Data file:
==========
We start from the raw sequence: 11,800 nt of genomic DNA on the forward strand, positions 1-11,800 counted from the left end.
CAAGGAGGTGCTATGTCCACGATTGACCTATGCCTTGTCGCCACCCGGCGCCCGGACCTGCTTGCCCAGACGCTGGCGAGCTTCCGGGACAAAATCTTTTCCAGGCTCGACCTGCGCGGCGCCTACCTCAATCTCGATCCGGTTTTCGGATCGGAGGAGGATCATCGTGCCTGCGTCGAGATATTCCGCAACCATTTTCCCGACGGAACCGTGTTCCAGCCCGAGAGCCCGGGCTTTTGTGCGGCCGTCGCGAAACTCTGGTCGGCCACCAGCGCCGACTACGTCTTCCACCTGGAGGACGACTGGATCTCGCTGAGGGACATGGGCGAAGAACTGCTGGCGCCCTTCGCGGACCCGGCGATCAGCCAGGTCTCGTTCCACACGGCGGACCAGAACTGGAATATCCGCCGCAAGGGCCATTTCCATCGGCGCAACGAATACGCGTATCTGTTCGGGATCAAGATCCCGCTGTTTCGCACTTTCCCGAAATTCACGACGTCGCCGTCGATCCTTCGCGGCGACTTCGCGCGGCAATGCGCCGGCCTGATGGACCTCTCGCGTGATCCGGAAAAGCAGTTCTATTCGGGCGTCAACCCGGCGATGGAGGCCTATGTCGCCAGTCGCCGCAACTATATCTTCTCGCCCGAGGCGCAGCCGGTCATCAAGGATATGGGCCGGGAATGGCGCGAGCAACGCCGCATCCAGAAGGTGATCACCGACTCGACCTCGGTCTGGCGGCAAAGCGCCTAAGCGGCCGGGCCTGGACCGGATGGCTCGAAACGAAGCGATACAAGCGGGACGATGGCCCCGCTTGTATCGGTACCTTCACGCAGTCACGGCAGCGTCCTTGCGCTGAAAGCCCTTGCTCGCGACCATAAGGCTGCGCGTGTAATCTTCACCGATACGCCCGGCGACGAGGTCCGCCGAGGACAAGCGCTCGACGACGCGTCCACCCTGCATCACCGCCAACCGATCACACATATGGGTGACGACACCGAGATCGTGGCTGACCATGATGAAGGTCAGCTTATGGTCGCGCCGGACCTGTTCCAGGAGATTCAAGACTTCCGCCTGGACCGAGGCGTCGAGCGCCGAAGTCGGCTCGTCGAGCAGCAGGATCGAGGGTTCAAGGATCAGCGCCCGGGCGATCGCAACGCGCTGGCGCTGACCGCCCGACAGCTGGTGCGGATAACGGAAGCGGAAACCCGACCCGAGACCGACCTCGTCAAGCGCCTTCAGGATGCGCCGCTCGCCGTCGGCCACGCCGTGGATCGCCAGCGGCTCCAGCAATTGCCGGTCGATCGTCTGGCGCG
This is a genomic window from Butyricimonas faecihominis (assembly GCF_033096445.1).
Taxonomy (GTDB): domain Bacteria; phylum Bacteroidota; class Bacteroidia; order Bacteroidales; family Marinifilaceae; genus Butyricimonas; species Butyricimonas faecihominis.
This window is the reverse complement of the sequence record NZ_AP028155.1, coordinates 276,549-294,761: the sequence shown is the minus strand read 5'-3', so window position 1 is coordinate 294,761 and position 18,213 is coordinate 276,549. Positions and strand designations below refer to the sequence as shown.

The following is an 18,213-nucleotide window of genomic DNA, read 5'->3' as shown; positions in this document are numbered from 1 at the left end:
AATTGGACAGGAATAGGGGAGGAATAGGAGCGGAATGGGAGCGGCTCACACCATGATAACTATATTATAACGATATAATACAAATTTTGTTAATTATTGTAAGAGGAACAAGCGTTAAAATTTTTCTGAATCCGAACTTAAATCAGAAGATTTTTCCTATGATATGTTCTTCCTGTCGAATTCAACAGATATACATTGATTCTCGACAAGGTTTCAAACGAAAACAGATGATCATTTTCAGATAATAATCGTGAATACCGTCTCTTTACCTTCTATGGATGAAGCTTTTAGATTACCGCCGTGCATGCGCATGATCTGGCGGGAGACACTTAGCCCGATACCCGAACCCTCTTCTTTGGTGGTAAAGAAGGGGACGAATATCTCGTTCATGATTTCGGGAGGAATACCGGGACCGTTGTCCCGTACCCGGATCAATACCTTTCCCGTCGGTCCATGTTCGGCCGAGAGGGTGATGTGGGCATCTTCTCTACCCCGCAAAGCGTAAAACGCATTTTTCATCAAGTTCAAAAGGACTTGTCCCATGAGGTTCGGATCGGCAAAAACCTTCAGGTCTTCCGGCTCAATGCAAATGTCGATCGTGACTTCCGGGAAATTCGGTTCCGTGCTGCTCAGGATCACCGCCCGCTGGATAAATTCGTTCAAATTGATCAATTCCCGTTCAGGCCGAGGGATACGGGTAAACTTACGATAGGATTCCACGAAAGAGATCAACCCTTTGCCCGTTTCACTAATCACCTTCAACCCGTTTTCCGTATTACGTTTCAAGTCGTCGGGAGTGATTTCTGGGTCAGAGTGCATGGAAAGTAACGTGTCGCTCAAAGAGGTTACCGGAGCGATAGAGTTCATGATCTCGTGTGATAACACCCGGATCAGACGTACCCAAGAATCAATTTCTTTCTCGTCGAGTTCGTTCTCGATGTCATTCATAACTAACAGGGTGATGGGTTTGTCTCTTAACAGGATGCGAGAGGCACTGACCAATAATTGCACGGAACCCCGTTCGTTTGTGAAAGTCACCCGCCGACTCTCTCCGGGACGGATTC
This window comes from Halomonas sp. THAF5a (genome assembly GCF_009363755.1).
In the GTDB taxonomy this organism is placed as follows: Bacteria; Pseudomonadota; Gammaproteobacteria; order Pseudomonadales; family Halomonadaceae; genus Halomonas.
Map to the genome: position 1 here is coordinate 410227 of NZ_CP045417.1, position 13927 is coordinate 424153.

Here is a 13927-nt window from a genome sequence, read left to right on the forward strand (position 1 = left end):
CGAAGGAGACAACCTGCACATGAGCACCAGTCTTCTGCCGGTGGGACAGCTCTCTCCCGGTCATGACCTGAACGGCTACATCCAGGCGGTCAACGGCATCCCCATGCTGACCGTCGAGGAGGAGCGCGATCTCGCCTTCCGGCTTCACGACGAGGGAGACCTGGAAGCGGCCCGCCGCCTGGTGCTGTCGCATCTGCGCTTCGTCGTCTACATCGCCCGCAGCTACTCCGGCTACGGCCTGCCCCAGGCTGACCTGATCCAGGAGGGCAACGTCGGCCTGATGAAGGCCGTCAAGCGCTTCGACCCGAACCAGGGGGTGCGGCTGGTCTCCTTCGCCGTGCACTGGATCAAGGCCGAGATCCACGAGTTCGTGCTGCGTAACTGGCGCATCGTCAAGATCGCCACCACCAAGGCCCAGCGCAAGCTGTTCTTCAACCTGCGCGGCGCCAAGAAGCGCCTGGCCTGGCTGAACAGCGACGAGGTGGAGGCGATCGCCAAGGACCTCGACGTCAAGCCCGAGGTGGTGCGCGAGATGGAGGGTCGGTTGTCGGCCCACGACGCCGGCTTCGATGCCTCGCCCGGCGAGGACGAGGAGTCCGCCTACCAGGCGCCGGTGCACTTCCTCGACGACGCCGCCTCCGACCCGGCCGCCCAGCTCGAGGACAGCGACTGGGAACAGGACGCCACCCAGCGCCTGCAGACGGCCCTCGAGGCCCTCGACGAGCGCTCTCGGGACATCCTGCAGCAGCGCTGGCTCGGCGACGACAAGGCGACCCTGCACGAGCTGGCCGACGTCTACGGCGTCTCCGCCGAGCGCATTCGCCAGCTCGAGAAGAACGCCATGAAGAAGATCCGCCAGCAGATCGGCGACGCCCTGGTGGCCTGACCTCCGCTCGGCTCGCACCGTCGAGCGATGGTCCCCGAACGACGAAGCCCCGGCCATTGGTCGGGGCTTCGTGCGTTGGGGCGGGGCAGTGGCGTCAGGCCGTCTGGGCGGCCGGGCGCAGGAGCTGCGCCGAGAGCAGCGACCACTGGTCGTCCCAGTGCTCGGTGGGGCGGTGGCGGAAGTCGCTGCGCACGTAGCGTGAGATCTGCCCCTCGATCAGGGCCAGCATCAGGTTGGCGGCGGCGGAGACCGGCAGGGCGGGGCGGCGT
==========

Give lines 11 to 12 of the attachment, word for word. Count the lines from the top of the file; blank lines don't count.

Here is a 13927-nt window from a genome sequence, read left to right on the forward strand (position 1 = left end):
CGAAGGAGACAACCTGCACATGAGCACCAGTCTTCTGCCGGTGGGACAGCTCTCTCCCGGTCATGACCTGAACGGCTACATCCAGGCGGTCAACGGCATCCCCATGCTGACCGTCGAGGAGGAGCGCGATCTCGCCTTCCGGCTTCACGACGAGGGAGACCTGGAAGCGGCCCGCCGCCTGGTGCTGTCGCATCTGCGCTTCGTCGTCTACATCGCCCGCAGCTACTCCGGCTACGGCCTGCCCCAGGCTGACCTGATCCAGGAGGGCAACGTCGGCCTGATGAAGGCCGTCAAGCGCTTCGACCCGAACCAGGGGGTGCGGCTGGTCTCCTTCGCCGTGCACTGGATCAAGGCCGAGATCCACGAGTTCGTGCTGCGTAACTGGCGCATCGTCAAGATCGCCACCACCAAGGCCCAGCGCAAGCTGTTCTTCAACCTGCGCGGCGCCAAGAAGCGCCTGGCCTGGCTGAACAGCGACGAGGTGGAGGCGATCGCCAAGGACCTCGACGTCAAGCCCGAGGTGGTGCGCGAGATGGAGGGTCGGTTGTCGGCCCACGACGCCGGCTTCGATGCCTCGCCCGGCGAGGACGAGGAGTCCGCCTACCAGGCGCCGGTGCACTTCCTCGACGACGCCGCCTCCGACCCGGCCGCCCAGCTCGAGGACAGCGACTGGGAACAGGACGCCACCCAGCGCCTGCAGACGGCCCTCGAGGCCCTCGACGAGCGCTCTCGGGACATCCTGCAGCAGCGCTGGCTCGGCGACGACAAGGCGACCCTGCACGAGCTGGCCGACGTCTACGGCGTCTCCGCCGAGCGCATTCGCCAGCTCGAGAAGAACGCCATGAAGAAGATCCGCCAGCAGATCGGCGACGCCCTGGTGGCCTGACCTCCGCTCGGCTCGCACCGTCGAGCGATGGTCCCCGAACGACGAAGCCCCGGCCATTGGTCGGGGCTTCGTGCGTTGGGGCGGGGCAGTGGCGTCAGGCCGTCTGGGCGGCCGGGCGCAGGAGCTGCGCCGAGAGCAGCGACCACTGGTCGTCCCAGTGCTCGGTGGGGCGGTGGCGGAAGTCGCTGCGCACGTAGCGTGAGATCTGCCCCTCGATCAGGGCCAGCATCAGGTTGGCGGCGGCGGAGACCGGCAGGGCGGGGCGGCGT